On March 25-26, 2013, the University of Birmingham’s MOSAIC Centre for Research on Multilingualism will be hosting the conference “Responding to contemporary multilingual realities, recasting research methodologies”.
This final conference wraps up the the ESRC RDI project on Researching multilingualism, multilingualism in research practice and is intended to reflect on the nature of the changes that have been taking place in approaches to the teaching of research methodology courses in this field and to map out new directions, focusing on methodologies that are best attuned to research on linguistic diversity in the late modern era.
If you are interested in participating in this event, please contact Teresa Wendler (firstname.lastname@example.org). For further information please get in touch with the conference organisers: Marilyn Martin-Jones (email@example.com) and Deirdre Martin (firstname.lastname@example.org). Places are limited so early registration is advised.
For more information about the project, go to the project website.
The potential benefits of language learning have been all over the news: Second language learning fosters cognitive development. It increases brain functions. It can delay the onset of Alzheimer’s and dementia. It improves first language knowledge and performance.
A new study shows that “Reasoning is Sharper in a Foreign Language”: We tend to be more risk-averse in our first language when presented with a choice between potential loss and potential gain – for example when gambling – even if the eventual outcome is the same. This cognitive bias disappears when the same decision is put to us in a foreign language: “When people use a foreign language, their decisions tend to be less biased, more analytic, more systematic, because the foreign language provides psychological distance”, according to Boaz Keysar, lead author of the study which was first published in Psychological Science in April 2012. The authors propose that “these effects arise because a foreign language provides greater cognitive and emotional distance than a native tongue does.”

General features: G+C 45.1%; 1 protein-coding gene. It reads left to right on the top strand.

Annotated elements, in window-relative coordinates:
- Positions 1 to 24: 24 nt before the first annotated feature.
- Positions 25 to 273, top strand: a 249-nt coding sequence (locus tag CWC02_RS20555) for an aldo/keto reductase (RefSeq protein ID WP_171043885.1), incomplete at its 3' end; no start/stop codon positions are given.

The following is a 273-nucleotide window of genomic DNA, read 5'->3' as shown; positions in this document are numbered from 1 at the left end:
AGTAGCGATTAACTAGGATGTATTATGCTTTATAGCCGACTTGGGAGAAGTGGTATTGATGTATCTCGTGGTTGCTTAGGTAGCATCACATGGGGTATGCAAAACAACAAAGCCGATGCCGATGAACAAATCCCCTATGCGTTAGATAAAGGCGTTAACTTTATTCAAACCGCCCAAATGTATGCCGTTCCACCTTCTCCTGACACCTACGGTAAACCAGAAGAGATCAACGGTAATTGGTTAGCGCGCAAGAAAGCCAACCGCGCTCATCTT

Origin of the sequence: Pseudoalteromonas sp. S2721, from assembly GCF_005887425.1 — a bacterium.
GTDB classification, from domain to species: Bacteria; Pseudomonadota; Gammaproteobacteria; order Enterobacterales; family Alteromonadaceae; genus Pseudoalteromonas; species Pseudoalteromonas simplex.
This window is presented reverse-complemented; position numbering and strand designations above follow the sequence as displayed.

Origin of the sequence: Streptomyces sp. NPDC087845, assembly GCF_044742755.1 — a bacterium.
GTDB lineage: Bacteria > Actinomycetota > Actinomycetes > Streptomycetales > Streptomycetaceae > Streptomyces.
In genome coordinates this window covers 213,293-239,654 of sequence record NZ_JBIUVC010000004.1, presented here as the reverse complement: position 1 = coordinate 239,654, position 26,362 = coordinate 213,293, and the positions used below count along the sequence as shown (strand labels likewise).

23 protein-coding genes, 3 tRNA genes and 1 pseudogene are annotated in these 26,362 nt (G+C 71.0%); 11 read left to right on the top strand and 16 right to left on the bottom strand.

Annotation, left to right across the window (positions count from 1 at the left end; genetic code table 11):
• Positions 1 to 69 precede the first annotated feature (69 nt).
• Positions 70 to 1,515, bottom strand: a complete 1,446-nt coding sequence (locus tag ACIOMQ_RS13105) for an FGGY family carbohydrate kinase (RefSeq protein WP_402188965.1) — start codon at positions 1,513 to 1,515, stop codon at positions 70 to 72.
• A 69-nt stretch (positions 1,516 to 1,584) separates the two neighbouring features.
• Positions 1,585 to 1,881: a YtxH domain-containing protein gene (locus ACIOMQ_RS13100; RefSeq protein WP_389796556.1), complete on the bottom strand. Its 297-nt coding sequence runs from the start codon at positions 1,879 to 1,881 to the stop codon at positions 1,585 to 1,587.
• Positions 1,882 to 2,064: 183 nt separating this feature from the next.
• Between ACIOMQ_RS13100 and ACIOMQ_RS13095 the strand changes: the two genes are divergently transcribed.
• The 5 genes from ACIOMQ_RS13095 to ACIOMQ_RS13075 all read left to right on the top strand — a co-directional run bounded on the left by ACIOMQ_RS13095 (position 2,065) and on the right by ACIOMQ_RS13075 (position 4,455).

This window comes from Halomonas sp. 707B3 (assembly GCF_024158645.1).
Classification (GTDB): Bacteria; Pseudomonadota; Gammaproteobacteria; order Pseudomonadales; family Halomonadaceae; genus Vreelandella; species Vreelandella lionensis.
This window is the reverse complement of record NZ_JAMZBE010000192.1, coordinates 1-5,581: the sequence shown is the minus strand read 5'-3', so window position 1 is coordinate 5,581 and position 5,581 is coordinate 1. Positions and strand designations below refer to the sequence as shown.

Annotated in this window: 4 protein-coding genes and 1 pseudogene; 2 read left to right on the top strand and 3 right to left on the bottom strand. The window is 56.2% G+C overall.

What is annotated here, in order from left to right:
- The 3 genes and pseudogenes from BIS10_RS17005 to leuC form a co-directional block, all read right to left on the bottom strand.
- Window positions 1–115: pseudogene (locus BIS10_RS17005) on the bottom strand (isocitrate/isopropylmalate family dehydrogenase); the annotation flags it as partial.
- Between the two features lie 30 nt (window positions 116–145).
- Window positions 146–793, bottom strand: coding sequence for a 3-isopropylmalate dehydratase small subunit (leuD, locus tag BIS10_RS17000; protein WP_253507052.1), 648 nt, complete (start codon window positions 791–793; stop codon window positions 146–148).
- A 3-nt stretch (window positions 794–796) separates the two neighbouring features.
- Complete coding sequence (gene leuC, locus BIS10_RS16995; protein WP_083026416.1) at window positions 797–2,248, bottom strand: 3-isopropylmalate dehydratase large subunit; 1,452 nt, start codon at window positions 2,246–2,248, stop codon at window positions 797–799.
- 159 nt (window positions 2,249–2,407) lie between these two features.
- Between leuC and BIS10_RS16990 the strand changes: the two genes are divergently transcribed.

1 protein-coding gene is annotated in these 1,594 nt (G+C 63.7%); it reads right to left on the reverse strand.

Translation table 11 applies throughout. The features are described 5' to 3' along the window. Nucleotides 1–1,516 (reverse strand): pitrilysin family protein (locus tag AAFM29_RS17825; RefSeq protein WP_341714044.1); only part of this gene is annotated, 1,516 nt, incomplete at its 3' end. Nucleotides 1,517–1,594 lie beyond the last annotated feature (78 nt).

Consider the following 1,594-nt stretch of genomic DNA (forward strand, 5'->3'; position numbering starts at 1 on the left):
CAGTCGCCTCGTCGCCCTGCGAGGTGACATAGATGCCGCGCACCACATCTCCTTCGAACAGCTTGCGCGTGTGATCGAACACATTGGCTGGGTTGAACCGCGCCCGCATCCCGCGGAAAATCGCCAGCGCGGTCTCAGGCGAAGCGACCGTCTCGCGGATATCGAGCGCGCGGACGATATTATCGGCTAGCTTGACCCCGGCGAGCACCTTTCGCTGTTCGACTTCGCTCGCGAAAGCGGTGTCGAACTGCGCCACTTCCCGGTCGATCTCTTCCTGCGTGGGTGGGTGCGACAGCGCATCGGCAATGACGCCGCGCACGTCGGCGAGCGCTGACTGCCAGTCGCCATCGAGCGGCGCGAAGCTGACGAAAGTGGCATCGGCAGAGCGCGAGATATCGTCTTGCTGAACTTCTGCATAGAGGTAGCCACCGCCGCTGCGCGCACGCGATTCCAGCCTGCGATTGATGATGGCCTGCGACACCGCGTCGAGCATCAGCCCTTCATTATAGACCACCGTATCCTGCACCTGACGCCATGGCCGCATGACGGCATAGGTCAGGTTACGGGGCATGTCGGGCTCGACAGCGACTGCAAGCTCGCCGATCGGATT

To learn more, go here.
The 1st International Conference on Applied Linguistics to Language Teaching: Towards Plurilingualism will take place at Nebrija University (Department of Applied Linguistics) in Madrid, 28-30 September 2012. It will provide an opportunity for researchers and teachers, both experts and novices, to share the results of studies and didactic experiences.
Venue: Dehesa de la Villa campus in Madrid, Spain.
Registration deadline: 17 September 2012
To learn more about this event, click here.
Looking for a visual aid to highlight some of the advantages of speaking more than one language? This infographic might do the trick:
Via: Voxy Blog
Click here for some ideas on how to use this in class.
A new post on the sociolinguistics research site ‘Language-on-the-Move’ discusses the findings of the new 2012 Eurobarometer ‘Europeans and their languages’, published last month. The report indicates that the European Union continues to value linguistic diversity and to promote multilingualism throughout its memberstates under the formula ‘national language, English, another language’.
However, there are some indications that the prominence of English has actually led to fewer languages being learned in some European countries, with the proportion of respondents who speak at least two languages having declined in some countries (Slovakia, Czech Republic, Bulgaria, Poland and Hungary).
To read the full post on Language-on-the-Move, click here.